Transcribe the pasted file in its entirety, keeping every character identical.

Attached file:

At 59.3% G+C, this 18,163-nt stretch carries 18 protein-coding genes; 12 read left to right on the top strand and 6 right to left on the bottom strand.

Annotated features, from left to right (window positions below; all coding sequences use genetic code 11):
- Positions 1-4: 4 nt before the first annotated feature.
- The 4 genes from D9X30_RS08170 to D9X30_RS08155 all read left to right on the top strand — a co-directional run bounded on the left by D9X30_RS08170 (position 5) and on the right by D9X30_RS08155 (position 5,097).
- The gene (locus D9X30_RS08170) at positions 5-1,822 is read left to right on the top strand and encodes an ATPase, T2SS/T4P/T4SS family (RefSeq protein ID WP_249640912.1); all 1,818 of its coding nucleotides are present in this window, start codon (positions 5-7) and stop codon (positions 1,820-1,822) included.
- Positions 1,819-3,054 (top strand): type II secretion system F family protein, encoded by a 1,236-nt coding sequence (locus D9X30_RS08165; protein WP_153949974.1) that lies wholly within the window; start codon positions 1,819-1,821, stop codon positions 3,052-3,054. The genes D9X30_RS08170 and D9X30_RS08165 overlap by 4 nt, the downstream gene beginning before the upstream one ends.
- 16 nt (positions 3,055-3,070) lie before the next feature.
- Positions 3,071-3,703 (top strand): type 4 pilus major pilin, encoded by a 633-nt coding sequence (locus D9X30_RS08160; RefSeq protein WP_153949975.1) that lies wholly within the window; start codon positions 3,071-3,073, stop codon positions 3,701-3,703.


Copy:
At 59.3% G+C, this 18,163-nt stretch carries 18 protein-coding genes; 12 read left to right on the top strand and 6 right to left on the bottom strand.

Annotated features, from left to right (window positions below; all coding sequences use genetic code 11):
- Positions 1-4: 4 nt before the first annotated feature.
- The 4 genes from D9X30_RS08170 to D9X30_RS08155 all read left to right on the top strand — a co-directional run bounded on the left by D9X30_RS08170 (position 5) and on the right by D9X30_RS08155 (position 5,097).
- The gene (locus D9X30_RS08170) at positions 5-1,822 is read left to right on the top strand and encodes an ATPase, T2SS/T4P/T4SS family (RefSeq protein ID WP_249640912.1); all 1,818 of its coding nucleotides are present in this window, start codon (positions 5-7) and stop codon (positions 1,820-1,822) included.
- Positions 1,819-3,054 (top strand): type II secretion system F family protein, encoded by a 1,236-nt coding sequence (locus D9X30_RS08165; protein WP_153949974.1) that lies wholly within the window; start codon positions 1,819-1,821, stop codon positions 3,052-3,054. The genes D9X30_RS08170 and D9X30_RS08165 overlap by 4 nt, the downstream gene beginning before the upstream one ends.
- 16 nt (positions 3,055-3,070) lie before the next feature.
- Positions 3,071-3,703 (top strand): type 4 pilus major pilin, encoded by a 633-nt coding sequence (locus D9X30_RS08160; RefSeq protein WP_153949975.1) that lies wholly within the window; start codon positions 3,071-3,073, stop codon positions 3,701-3,703.